After dominating the box office overseas for two weeks, the highly anticipated Skyfall landed stateside this weekend. With glowing reviews, would Bond be able to continue that success? The answer, dear readers, is a resounding yes.
I knew Skyfall was going to be big, as the stars seemed to align for it perfectly. Killer reviews, great word of mouth, fantastic box office overseas, a slick trailer and a weekend all to itself. Still, I wasn’t expecting quite this big. Skyfall shattered the record for biggest Bond flick debut, as well the record for largest spy movie (move over, Jason Bourne). 007 opened to a huge $87.8 million, by far the largest debut since The Dark Knight Rises almost four months ago.
After the critically and commercially mediocre Quantum of Solace, I was a tiny bit worried for the Bond franchise, but it sure did come roaring back. Quantum opened significantly higher than Casino Royale ($67 million versus $40 million), but barely outgrossed its predecessor, proving word of mouth wasn’t great. However, word of mouth for Skyfall appears much better, which leads me to believe its legs will be much more akin to Casino than Quantum. $200 million is assured and $250 million is certainly possible.
Last weekend’s champ, Wreck-It Ralph, held well, slipping 33% to $33 million. With $94 million in the bank, its still well short of its $165 million budget, but it should continue to have good legs and pull in solid grosses overseas. Falling a bit hard but still showing good stamina was Flight. The Denzel Washington film dropped 39% to $15.1 million. Its $48 million total already against a modest $31 million budget is very good.
Argo keeps rolling, easing just 34% to $6.8 million. Now with $86 million in the bank and the usual Thanksgiving weekend boost just two weekends away, I think it will inch its way over $100 million, with a possible rerelease in store for Oscar season. Fifth goes to Taken 2, down 32% to $4 million even. Its $131 million total is well ahead of the original’s pace through the same point, although I still think it will end up with a roughly similar gross of around $145 million.
Slipping just 27% to 2.6 million, we have Here Comes the Boom in sixth place. Give the Kevin James flick $39 million through five weekends. Cloud Atlas continues the bad news, dropping 53% to $2.5 million. Just $22.7 million in the bank is awful for a film whose budget must be extraordinary. In eighth, somehow Pitch Perfect re-enters the top ten after finishing eleventh last weekend. It slipped just 18% to 2.5 million. Its $59 million total is very strong.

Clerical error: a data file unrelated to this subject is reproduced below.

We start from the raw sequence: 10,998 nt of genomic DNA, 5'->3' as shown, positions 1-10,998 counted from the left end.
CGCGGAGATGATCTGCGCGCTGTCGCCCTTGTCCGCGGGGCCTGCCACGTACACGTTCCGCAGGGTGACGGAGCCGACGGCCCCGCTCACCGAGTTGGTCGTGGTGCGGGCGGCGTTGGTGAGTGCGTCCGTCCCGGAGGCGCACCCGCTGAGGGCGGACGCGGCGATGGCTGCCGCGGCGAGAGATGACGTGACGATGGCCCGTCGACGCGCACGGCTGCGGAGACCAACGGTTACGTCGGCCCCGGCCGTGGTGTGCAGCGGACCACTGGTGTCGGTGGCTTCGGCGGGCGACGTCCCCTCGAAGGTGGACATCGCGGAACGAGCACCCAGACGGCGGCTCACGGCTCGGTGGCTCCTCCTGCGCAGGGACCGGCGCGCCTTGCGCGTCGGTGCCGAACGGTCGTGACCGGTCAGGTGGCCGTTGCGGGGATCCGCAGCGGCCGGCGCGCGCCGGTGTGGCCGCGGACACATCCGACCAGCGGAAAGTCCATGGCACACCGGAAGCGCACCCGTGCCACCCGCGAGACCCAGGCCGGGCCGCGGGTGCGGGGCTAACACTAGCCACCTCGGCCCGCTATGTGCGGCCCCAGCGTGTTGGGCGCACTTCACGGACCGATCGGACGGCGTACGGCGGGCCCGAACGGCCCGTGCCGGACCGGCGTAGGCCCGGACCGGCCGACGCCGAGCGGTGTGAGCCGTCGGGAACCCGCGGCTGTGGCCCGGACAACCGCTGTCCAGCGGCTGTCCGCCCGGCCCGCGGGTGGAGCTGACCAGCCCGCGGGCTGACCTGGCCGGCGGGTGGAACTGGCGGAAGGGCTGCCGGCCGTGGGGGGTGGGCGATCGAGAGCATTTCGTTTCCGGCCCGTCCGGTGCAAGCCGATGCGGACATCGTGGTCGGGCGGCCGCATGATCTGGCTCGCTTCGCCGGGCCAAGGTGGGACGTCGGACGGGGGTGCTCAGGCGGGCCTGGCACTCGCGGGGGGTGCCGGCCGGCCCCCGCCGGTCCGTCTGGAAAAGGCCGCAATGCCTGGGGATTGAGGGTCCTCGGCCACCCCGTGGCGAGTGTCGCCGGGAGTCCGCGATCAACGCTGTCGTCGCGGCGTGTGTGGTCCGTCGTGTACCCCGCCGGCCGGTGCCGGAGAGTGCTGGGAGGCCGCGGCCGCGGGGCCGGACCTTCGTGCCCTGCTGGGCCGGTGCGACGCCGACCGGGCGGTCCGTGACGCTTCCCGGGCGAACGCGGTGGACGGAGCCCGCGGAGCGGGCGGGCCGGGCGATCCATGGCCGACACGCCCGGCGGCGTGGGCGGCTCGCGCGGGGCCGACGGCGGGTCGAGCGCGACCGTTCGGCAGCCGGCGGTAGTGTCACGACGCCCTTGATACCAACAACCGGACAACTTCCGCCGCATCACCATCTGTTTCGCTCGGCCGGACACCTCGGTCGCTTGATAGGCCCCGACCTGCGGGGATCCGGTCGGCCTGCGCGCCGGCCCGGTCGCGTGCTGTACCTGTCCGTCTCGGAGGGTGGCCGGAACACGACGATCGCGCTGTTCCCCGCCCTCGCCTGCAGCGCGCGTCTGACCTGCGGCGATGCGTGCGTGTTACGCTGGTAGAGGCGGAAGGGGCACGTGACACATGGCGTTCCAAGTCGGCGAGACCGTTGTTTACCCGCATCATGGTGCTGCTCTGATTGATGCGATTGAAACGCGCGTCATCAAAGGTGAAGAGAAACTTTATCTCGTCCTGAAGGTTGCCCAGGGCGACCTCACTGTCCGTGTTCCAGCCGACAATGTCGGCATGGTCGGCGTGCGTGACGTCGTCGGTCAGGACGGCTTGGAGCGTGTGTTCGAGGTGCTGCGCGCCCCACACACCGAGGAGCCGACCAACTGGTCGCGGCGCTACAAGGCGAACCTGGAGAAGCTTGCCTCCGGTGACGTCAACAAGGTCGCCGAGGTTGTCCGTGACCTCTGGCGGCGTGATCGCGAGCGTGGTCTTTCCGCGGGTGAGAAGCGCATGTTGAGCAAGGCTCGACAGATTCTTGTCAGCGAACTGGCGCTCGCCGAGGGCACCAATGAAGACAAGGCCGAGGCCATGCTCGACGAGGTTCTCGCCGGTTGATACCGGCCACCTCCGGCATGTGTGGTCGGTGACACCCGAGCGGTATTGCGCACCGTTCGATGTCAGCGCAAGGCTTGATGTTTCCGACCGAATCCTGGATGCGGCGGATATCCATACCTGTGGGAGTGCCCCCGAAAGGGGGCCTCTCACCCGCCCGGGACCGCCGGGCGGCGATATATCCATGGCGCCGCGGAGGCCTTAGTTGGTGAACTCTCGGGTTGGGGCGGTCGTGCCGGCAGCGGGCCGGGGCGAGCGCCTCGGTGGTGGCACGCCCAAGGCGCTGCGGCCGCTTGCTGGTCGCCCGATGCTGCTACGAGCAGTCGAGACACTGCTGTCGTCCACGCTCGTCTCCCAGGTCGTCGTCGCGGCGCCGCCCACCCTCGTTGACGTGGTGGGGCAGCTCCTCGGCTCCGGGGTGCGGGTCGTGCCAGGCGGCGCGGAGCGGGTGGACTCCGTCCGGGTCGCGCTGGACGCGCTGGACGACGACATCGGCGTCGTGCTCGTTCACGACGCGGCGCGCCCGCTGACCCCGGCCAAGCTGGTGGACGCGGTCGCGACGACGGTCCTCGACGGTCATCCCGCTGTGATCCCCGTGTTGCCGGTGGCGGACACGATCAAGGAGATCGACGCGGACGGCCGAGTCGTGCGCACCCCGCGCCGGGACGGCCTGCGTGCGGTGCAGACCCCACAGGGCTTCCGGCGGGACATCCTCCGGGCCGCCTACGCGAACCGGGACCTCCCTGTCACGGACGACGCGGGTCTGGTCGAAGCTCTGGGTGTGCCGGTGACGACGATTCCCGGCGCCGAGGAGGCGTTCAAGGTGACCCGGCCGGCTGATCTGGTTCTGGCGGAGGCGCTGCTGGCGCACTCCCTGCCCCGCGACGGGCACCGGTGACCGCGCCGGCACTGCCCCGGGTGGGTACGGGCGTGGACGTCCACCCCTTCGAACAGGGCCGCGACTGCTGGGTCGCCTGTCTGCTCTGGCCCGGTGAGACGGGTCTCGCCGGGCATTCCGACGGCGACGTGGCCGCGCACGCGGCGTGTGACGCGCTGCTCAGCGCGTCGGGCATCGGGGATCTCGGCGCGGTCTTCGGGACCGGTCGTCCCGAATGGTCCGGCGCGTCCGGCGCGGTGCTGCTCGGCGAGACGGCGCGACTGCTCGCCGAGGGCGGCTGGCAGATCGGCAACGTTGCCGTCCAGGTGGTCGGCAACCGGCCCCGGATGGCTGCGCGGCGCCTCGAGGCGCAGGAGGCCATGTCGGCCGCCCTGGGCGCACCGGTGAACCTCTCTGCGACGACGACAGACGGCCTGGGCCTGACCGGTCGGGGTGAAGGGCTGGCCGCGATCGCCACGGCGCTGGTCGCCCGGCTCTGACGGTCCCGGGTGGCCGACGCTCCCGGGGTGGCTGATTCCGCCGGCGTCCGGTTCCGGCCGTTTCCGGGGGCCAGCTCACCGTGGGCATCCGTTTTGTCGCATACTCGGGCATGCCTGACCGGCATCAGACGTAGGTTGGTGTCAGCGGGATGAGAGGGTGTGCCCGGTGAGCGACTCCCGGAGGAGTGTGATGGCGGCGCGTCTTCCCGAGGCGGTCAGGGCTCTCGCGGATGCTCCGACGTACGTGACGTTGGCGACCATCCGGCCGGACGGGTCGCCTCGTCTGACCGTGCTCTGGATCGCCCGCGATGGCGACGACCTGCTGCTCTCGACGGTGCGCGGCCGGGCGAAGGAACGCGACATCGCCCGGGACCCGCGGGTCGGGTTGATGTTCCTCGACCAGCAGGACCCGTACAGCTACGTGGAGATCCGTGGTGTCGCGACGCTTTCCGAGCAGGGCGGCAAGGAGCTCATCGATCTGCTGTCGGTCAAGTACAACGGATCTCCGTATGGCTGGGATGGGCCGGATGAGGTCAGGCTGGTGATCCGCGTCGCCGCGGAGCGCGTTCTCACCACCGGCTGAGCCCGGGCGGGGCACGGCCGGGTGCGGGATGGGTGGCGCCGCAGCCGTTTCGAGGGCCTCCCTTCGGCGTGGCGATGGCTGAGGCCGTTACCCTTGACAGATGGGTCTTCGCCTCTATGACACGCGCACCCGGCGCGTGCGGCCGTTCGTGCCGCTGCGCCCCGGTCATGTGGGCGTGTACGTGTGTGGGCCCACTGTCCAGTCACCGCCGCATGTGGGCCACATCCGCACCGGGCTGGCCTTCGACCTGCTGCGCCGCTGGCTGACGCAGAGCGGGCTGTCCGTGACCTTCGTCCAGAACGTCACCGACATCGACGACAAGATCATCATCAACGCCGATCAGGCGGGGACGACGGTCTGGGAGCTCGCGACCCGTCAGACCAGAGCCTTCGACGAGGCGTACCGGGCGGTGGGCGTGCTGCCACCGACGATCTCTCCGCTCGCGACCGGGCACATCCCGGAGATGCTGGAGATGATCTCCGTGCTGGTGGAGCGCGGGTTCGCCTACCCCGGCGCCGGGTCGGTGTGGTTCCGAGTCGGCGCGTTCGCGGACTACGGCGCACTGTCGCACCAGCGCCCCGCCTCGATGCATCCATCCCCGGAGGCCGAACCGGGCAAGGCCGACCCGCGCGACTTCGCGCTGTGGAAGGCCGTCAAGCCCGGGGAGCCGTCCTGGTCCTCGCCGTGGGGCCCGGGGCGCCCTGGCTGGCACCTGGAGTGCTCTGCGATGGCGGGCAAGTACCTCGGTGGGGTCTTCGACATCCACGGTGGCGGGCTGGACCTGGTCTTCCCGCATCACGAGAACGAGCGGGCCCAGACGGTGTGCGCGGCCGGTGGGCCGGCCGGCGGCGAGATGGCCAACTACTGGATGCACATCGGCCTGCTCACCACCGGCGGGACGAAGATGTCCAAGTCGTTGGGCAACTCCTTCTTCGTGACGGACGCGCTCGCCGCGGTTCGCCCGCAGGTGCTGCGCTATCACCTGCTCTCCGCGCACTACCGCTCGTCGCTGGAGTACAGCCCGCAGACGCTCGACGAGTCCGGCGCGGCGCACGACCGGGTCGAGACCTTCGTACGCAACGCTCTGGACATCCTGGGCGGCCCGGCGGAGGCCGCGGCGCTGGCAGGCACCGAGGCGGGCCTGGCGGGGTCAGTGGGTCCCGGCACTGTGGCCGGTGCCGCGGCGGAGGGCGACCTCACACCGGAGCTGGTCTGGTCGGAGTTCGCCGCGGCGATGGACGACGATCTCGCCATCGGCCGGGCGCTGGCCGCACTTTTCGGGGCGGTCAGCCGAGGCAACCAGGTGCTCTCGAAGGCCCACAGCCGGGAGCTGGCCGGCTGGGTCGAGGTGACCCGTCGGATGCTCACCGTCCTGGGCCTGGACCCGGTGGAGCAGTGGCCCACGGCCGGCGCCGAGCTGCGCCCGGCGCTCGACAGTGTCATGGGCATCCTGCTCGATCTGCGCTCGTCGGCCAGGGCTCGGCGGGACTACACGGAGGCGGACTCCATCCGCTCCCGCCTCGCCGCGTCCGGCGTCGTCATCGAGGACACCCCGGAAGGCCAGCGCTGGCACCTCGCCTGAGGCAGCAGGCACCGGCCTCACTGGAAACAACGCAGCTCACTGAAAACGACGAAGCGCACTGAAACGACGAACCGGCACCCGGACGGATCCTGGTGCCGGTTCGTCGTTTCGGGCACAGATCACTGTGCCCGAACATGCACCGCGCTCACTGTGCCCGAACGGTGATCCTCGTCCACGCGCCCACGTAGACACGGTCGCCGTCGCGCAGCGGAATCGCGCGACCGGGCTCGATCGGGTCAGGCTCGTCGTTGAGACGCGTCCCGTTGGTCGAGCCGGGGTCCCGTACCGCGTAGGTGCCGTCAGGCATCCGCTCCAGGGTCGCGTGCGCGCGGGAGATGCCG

Falling a dismal 69%, The Man with the Iron Fists pulled in just $2.5 million. Its total is a bit under $13 million, but at least the good news is that its budget was only $15 million. Rounding out the top ten is Hotel Transylvania, which continues to fall harder now that we’re past Halloween. Down 47%, the Adam Sandler flick grossed another $2.4 million, lifting its impressive total up to $141 million.
Like this weekend, next week brings us just one new wide release, although Lincoln does expand into nationwide release after an extremely good performance in limited release. In just 11 theatres, it grossed $900,000, which was good for an astounding $81,818 per theatre average. Expanding to about 1500 theatres next weekend, I wouldn’t be surprised to see Lincoln crack the top three. That said, the big story next weekend is the end of one of the most successful franchises of recent years.
Breaking Dawn Part 2: The sky is the limit for the final Twilight flick. There isn’t a whole lot of audience overlap between this and Skyfall, since Twilight skews heavily female while more males turn out for James Bond, who also brings in older moviegoers while hardly anyone over the age of 30 seems to watch Twilight films. That said, there really isn’t anything to prevent Breaking Dawn from being huge. Its reviews and quality are literally absolutely irrelevant. So I’m going to call for an enormous opening weekend of 155 million, to be followed by some of the worst legs we’ve ever seen.